Jump to ContentJump to Main Navigation
Rome Measured and ImaginedEarly Modern Maps of the Eternal City$
Users without a subscription are not able to see the full content.

Jessica Maier

Print publication date: 2015

Print ISBN-13: 9780226127637

Published to Chicago Scholarship Online: January 2016

DOI: 10.7208/chicago/9780226127774.001.0001

Show Summary Details
Page of

PRINTED FROM CHICAGO SCHOLARSHIP ONLINE (www.chicago.universitypressscholarship.com). (c) Copyright University of Chicago Press, 2017. All Rights Reserved. Under the terms of the licence agreement, an individual user may print out a PDF of a single chapter of a monograph in CHSO for personal use (for details see http://www.chicago.universitypressscholarship.com/page/privacy-policy).date: 12 December 2017

Toward a New City Image

Toward a New City Image

Leon Battista Alberti’s Descriptio urbis Romae (ca. 1450) and Francesco Rosselli’s Lost View of Rome (ca. 1485–90)

Chapter:
(p.19) Chapter One Toward a New City Image
Source:
Rome Measured and Imagined
Author(s):

Jessica Maier

Publisher:
University of Chicago Press
DOI:10.7208/chicago/9780226127774.003.0002

The late fifteenth century saw the emergence of two paradigms: Leon Battista Alberti’s Descriptio urbis Romae, a treatise describing the scholar’s method for making a geometric plan of Rome, and Francesco Rosselli’s panoramic view of the city. Situating both works relative to late medieval portrayals, this chapter shows how they established the cartographic and pictorial approaches that came to dominate city imagery. Alberti’s Descriptio stemmed from the stimulating atmosphere of mid-fifteenth-century Rome, particularly the intellectual circle of the curia. His friends included noted humanists Flavio Biondo and Poggio Bracciolini, and Alberti’s project fits well with their investigations of the city’s history and topography. Rosselli’s city view, by contrast, was the work of a professional printmaker—one of the first to specialize in realistic city portraits. His work, unlike Alberti’s, was a popular success that inspired a plethora of imitations. But Alberti’s map and principles had an equally significant influence in the realm of urban mapping. For all their differences, both works expressed Rome’s burgeoning renewal, or renovatio, and both were united by a commitment to measurement and exactitude that set them apart from all that had come before, while providing a foundation for all that came after.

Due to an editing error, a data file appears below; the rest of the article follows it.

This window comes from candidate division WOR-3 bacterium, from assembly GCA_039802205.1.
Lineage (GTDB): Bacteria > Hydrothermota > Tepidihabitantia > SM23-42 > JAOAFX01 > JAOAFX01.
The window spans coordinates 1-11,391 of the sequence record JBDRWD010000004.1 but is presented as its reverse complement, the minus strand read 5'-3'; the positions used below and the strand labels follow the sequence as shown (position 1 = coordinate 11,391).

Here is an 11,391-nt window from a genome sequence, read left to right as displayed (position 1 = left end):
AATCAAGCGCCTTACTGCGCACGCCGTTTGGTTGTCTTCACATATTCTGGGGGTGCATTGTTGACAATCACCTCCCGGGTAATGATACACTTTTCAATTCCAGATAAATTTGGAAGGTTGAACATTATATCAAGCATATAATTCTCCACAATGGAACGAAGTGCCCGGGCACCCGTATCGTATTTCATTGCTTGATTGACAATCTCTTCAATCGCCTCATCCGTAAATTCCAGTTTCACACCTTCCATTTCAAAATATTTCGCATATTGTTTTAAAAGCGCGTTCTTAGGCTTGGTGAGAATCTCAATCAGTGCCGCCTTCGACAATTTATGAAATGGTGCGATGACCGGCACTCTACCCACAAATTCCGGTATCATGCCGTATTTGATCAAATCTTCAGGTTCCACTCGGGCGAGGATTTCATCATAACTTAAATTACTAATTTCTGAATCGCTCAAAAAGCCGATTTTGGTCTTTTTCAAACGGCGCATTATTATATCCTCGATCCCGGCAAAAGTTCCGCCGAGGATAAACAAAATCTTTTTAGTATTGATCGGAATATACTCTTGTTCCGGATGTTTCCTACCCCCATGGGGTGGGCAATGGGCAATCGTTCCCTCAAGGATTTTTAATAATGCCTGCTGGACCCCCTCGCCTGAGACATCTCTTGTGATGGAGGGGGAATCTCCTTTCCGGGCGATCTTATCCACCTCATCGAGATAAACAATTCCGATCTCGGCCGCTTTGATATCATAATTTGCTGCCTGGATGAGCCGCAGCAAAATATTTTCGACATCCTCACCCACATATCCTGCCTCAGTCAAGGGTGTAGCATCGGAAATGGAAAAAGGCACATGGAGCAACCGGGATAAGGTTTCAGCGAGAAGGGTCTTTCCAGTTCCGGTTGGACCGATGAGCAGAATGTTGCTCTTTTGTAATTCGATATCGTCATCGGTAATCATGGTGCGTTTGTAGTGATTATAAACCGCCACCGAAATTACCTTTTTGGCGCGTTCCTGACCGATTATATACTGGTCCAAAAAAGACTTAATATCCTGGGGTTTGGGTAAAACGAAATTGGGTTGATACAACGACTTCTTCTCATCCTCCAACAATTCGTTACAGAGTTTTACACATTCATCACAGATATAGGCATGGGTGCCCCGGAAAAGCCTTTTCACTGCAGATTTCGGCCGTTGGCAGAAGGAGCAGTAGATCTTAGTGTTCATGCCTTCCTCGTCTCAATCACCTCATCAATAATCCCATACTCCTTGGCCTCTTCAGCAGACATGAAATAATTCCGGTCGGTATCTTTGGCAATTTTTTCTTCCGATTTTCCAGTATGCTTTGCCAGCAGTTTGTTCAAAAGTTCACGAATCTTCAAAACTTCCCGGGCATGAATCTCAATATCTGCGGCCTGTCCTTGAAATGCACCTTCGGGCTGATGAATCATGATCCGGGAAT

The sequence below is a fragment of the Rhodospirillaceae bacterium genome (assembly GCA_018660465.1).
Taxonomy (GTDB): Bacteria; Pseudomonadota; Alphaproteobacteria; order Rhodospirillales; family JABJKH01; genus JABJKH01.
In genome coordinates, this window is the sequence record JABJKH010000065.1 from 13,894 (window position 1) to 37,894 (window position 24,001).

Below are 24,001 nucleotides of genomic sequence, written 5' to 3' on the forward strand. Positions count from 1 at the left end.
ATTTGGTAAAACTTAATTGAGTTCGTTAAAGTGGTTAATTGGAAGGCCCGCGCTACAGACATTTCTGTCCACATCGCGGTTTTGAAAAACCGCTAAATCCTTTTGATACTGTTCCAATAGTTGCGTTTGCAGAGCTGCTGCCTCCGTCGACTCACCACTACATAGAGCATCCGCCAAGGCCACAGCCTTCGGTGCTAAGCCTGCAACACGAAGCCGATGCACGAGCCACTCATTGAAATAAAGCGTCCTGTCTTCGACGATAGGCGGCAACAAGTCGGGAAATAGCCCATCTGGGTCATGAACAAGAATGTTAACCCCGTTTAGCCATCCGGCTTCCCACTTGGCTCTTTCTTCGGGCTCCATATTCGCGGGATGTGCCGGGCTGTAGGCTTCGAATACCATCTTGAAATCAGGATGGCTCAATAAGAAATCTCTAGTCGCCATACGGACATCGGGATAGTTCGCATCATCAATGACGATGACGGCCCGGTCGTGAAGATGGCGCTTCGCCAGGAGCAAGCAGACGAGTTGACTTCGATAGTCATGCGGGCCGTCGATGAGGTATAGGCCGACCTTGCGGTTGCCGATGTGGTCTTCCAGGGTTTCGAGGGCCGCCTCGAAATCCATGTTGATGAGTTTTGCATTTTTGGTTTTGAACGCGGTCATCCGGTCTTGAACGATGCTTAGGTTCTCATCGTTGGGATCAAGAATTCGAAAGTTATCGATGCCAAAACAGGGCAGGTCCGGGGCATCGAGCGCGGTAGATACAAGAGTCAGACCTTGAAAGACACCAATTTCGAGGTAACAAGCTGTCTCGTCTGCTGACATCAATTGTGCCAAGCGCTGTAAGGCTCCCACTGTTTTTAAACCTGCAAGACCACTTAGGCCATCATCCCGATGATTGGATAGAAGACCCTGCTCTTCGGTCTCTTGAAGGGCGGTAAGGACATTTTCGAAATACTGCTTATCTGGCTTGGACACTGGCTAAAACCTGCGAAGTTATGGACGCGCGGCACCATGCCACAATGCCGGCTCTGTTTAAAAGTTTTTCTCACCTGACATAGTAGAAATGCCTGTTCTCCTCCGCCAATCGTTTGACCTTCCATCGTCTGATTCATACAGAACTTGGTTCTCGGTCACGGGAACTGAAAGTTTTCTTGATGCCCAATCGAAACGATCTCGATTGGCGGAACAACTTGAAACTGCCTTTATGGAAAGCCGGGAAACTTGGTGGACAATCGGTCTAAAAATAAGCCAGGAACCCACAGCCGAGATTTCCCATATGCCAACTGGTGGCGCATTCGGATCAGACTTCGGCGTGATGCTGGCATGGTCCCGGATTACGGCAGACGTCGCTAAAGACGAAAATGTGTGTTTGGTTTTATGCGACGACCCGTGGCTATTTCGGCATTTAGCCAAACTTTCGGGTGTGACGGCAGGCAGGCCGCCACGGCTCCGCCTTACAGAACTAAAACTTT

Keywords:   cartographic, pictorial, Leon Battista Alberti, Descriptio urbis Romae, plan, Rome, humanism, Francesco Rosselli, city view, renewal

Chicago Scholarship Online requires a subscription or purchase to access the full text of books within the service. Public users can however freely search the site and view the abstracts and keywords for each book and chapter.

Please, subscribe or login to access full text content.

If you think you should have access to this title, please contact your librarian.

To troubleshoot, please check our FAQs, and if you can't find the answer there, please contact us.